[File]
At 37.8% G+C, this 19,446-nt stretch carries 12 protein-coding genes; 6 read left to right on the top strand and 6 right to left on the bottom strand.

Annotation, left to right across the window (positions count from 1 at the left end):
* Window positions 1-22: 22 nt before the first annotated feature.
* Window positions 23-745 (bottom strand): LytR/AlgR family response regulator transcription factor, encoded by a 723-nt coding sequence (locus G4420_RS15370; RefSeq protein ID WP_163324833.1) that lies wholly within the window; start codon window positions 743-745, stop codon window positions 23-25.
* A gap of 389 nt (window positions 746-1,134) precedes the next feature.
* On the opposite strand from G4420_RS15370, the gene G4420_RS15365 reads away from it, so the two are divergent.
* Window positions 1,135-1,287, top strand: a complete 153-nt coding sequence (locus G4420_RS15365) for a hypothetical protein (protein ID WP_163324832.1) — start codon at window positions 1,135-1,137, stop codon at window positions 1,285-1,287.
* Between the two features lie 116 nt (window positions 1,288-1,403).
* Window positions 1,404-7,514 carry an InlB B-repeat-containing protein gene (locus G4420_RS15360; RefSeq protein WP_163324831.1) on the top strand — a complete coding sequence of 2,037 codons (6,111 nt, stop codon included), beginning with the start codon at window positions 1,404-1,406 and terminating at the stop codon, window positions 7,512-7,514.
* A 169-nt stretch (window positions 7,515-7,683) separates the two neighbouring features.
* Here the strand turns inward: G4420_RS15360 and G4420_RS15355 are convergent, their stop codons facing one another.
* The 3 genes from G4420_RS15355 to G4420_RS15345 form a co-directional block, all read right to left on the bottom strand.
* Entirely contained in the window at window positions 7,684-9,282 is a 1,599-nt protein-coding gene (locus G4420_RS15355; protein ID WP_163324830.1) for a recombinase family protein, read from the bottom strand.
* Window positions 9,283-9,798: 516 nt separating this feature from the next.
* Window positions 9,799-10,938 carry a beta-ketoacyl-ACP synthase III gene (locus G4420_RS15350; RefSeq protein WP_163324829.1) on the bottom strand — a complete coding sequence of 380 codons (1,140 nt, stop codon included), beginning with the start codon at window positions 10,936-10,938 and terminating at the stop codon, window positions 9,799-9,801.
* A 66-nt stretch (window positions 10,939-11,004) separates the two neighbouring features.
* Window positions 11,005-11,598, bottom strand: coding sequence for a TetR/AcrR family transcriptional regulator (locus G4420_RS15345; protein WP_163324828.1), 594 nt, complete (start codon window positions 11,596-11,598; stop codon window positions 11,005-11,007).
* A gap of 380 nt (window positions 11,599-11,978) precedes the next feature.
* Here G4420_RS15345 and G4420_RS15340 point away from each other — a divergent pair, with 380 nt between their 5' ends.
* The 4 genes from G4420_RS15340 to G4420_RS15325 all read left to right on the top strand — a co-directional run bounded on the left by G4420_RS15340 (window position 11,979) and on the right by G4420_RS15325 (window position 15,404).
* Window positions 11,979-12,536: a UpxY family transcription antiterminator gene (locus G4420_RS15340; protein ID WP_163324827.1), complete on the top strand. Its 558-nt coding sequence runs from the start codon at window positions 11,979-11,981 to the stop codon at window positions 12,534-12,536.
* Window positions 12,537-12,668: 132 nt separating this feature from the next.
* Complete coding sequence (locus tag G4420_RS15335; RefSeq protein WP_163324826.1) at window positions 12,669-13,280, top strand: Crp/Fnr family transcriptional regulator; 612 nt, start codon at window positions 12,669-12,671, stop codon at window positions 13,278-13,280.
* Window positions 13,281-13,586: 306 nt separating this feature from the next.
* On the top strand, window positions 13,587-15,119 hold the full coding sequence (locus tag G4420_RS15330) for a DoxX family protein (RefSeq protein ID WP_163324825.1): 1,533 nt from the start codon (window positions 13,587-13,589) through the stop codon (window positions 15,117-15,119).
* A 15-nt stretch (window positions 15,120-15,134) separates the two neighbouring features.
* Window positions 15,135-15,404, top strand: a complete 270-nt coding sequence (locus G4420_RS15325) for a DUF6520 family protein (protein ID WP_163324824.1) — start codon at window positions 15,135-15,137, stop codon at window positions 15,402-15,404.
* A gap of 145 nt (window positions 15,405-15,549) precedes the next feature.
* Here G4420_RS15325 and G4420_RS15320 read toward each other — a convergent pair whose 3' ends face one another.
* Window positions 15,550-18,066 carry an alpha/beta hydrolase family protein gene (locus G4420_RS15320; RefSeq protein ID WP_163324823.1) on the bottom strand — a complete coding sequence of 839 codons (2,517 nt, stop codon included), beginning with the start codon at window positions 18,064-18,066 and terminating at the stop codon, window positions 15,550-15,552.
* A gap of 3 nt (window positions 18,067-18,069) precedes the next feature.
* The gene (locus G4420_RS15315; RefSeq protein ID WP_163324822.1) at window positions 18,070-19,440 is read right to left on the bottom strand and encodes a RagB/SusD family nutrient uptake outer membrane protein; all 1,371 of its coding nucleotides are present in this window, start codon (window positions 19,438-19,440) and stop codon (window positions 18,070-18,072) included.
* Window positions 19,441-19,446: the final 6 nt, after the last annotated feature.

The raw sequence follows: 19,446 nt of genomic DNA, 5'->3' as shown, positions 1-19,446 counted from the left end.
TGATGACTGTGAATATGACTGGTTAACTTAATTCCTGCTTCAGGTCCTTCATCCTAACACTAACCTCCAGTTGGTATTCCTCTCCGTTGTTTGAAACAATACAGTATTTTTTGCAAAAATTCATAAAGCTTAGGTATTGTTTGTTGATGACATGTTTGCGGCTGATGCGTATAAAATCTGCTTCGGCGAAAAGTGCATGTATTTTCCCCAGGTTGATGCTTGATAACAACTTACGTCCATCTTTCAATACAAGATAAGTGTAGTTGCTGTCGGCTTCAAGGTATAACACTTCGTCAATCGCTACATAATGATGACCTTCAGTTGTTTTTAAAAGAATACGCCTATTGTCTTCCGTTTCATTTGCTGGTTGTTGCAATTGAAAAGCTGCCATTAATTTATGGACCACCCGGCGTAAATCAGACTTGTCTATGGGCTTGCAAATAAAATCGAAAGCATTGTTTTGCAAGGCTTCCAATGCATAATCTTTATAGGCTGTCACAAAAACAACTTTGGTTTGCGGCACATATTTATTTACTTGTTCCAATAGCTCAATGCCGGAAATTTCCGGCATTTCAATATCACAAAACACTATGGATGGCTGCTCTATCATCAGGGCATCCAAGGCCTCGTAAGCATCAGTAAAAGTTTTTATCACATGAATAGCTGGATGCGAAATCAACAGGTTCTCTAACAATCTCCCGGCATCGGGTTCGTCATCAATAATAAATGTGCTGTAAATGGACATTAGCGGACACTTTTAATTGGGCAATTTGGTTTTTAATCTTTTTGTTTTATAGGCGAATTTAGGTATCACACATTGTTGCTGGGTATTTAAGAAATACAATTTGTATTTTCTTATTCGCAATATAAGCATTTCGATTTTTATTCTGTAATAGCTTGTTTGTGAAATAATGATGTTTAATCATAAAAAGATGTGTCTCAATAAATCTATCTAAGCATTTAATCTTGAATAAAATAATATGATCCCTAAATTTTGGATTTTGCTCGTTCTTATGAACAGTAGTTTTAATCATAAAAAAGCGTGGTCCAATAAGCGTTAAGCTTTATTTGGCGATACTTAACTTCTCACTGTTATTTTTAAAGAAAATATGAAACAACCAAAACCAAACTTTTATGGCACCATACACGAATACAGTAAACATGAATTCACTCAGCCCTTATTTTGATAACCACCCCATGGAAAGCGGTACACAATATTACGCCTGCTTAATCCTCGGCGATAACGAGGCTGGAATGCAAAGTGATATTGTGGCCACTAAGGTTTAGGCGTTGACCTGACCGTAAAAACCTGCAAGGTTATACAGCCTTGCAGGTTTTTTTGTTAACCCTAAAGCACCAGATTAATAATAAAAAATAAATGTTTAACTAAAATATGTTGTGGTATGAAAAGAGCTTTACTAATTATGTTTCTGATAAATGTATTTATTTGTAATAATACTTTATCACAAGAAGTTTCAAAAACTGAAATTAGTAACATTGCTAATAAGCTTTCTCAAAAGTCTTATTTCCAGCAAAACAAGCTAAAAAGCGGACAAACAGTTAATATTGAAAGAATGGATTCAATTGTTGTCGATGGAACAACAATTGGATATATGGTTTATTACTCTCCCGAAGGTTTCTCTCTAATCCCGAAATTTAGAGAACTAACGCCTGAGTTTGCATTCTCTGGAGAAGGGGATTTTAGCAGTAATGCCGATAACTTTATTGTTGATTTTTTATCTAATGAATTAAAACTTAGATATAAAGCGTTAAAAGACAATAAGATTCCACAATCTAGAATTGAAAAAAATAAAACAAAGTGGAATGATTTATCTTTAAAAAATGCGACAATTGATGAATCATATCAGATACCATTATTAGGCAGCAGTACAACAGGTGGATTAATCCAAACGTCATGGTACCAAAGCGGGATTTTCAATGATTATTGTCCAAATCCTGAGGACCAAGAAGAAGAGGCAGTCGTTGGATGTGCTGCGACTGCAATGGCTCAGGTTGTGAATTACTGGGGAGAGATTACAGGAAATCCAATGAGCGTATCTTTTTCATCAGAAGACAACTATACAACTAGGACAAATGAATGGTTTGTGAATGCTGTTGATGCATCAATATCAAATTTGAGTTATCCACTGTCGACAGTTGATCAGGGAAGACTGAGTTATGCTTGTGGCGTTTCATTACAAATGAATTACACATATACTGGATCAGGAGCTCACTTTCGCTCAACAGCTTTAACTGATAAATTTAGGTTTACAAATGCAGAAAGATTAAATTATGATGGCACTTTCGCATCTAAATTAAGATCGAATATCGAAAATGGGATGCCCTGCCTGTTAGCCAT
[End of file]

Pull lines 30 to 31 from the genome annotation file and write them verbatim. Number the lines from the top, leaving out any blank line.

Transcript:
* Window positions 15,550-18,066 carry an alpha/beta hydrolase family protein gene (locus G4420_RS15320; RefSeq protein ID WP_163324823.1) on the bottom strand — a complete coding sequence of 839 codons (2,517 nt, stop codon included), beginning with the start codon at window positions 18,064-18,066 and terminating at the stop codon, window positions 15,550-15,552.
* A gap of 3 nt (window positions 18,067-18,069) precedes the next feature.